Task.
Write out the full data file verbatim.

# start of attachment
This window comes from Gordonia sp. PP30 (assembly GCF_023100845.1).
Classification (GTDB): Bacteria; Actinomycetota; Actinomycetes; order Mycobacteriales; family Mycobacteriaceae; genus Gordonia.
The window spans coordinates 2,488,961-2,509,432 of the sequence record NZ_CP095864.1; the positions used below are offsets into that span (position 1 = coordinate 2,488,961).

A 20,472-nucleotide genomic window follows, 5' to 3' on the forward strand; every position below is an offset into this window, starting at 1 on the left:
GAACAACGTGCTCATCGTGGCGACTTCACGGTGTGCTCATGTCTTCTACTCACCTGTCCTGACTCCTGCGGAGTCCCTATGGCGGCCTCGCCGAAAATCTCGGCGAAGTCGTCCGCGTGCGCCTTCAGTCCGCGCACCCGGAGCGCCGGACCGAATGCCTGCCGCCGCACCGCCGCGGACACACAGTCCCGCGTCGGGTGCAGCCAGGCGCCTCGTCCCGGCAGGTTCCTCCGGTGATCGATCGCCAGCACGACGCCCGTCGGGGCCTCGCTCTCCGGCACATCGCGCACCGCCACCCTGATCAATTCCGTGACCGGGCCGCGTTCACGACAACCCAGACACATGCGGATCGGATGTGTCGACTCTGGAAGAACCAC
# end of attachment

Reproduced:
This window comes from Gordonia sp. PP30 (assembly GCF_023100845.1).
Classification (GTDB): Bacteria; Actinomycetota; Actinomycetes; order Mycobacteriales; family Mycobacteriaceae; genus Gordonia.
The window spans coordinates 2,488,961-2,509,432 of the sequence record NZ_CP095864.1; the positions used below are offsets into that span (position 1 = coordinate 2,488,961).

A 20,472-nucleotide genomic window follows, 5' to 3' on the forward strand; every position below is an offset into this window, starting at 1 on the left:
GAACAACGTGCTCATCGTGGCGACTTCACGGTGTGCTCATGTCTTCTACTCACCTGTCCTGACTCCTGCGGAGTCCCTATGGCGGCCTCGCCGAAAATCTCGGCGAAGTCGTCCGCGTGCGCCTTCAGTCCGCGCACCCGGAGCGCCGGACCGAATGCCTGCCGCCGCACCGCCGCGGACACACAGTCCCGCGTCGGGTGCAGCCAGGCGCCTCGTCCCGGCAGGTTCCTCCGGTGATCGATCGCCAGCACGACGCCCGTCGGGGCCTCGCTCTCCGGCACATCGCGCACCGCCACCCTGATCAATTCCGTGACCGGGCCGCGTTCACGACAACCCAGACACATGCGGATCGGATGTGTCGACTCTGGAAGAACCAC